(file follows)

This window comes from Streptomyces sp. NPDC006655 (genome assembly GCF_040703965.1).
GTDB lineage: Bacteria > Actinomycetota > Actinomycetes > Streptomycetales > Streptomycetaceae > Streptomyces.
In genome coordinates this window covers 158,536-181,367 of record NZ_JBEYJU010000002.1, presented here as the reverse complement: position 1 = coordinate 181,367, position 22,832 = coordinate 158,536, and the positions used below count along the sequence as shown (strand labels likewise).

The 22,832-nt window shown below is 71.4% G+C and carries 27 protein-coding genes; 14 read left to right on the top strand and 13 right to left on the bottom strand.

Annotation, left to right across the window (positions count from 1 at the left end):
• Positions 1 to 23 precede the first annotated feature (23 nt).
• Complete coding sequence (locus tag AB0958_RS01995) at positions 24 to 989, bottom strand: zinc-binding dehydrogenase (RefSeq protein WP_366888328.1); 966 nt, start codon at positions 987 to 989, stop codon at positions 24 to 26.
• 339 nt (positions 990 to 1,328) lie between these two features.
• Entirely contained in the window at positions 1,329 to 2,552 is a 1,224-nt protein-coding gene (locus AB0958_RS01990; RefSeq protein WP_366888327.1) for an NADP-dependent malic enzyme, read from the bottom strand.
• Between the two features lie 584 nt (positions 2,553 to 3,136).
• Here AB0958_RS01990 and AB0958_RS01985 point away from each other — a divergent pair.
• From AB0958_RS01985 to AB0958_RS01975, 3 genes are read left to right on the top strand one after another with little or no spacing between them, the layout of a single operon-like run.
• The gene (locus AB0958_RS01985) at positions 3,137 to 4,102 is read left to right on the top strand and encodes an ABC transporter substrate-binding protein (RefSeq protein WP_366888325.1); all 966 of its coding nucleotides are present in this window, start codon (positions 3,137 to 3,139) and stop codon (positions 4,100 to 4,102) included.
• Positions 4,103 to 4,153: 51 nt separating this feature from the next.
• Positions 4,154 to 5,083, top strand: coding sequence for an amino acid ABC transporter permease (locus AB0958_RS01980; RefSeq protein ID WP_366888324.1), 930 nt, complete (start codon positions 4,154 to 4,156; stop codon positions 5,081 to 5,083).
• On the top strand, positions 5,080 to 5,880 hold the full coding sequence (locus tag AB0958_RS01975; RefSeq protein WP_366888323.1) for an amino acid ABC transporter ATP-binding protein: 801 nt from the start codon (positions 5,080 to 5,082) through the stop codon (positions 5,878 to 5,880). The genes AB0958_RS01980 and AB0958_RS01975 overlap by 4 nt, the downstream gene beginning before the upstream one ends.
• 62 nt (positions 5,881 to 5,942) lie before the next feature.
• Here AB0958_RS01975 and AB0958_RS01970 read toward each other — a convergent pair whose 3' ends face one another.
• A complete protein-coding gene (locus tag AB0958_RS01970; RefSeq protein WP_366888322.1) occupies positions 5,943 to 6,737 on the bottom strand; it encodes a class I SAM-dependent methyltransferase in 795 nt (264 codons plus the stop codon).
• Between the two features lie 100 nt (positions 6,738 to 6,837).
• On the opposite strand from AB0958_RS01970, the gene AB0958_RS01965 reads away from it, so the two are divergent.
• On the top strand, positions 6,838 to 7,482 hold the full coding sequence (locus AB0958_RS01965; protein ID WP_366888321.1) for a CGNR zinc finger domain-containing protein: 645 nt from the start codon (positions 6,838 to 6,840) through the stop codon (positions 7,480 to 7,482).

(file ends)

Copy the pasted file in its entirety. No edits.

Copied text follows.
This window comes from Streptomyces sp. NPDC006655 (genome assembly GCF_040703965.1).
GTDB lineage: Bacteria > Actinomycetota > Actinomycetes > Streptomycetales > Streptomycetaceae > Streptomyces.
In genome coordinates this window covers 158,536-181,367 of record NZ_JBEYJU010000002.1, presented here as the reverse complement: position 1 = coordinate 181,367, position 22,832 = coordinate 158,536, and the positions used below count along the sequence as shown (strand labels likewise).

The 22,832-nt window shown below is 71.4% G+C and carries 27 protein-coding genes; 14 read left to right on the top strand and 13 right to left on the bottom strand.

Annotation, left to right across the window (positions count from 1 at the left end):
• Positions 1 to 23 precede the first annotated feature (23 nt).
• Complete coding sequence (locus tag AB0958_RS01995) at positions 24 to 989, bottom strand: zinc-binding dehydrogenase (RefSeq protein WP_366888328.1); 966 nt, start codon at positions 987 to 989, stop codon at positions 24 to 26.
• 339 nt (positions 990 to 1,328) lie between these two features.
• Entirely contained in the window at positions 1,329 to 2,552 is a 1,224-nt protein-coding gene (locus AB0958_RS01990; RefSeq protein WP_366888327.1) for an NADP-dependent malic enzyme, read from the bottom strand.
• Between the two features lie 584 nt (positions 2,553 to 3,136).
• Here AB0958_RS01990 and AB0958_RS01985 point away from each other — a divergent pair.
• From AB0958_RS01985 to AB0958_RS01975, 3 genes are read left to right on the top strand one after another with little or no spacing between them, the layout of a single operon-like run.
• The gene (locus AB0958_RS01985) at positions 3,137 to 4,102 is read left to right on the top strand and encodes an ABC transporter substrate-binding protein (RefSeq protein WP_366888325.1); all 966 of its coding nucleotides are present in this window, start codon (positions 3,137 to 3,139) and stop codon (positions 4,100 to 4,102) included.
• Positions 4,103 to 4,153: 51 nt separating this feature from the next.
• Positions 4,154 to 5,083, top strand: coding sequence for an amino acid ABC transporter permease (locus AB0958_RS01980; RefSeq protein ID WP_366888324.1), 930 nt, complete (start codon positions 4,154 to 4,156; stop codon positions 5,081 to 5,083).
• On the top strand, positions 5,080 to 5,880 hold the full coding sequence (locus tag AB0958_RS01975; RefSeq protein WP_366888323.1) for an amino acid ABC transporter ATP-binding protein: 801 nt from the start codon (positions 5,080 to 5,082) through the stop codon (positions 5,878 to 5,880). The genes AB0958_RS01980 and AB0958_RS01975 overlap by 4 nt, the downstream gene beginning before the upstream one ends.
• 62 nt (positions 5,881 to 5,942) lie before the next feature.
• Here AB0958_RS01975 and AB0958_RS01970 read toward each other — a convergent pair whose 3' ends face one another.
• A complete protein-coding gene (locus tag AB0958_RS01970; RefSeq protein WP_366888322.1) occupies positions 5,943 to 6,737 on the bottom strand; it encodes a class I SAM-dependent methyltransferase in 795 nt (264 codons plus the stop codon).
• Between the two features lie 100 nt (positions 6,738 to 6,837).
• On the opposite strand from AB0958_RS01970, the gene AB0958_RS01965 reads away from it, so the two are divergent.
• On the top strand, positions 6,838 to 7,482 hold the full coding sequence (locus AB0958_RS01965; protein ID WP_366888321.1) for a CGNR zinc finger domain-containing protein: 645 nt from the start codon (positions 6,838 to 6,840) through the stop codon (positions 7,480 to 7,482).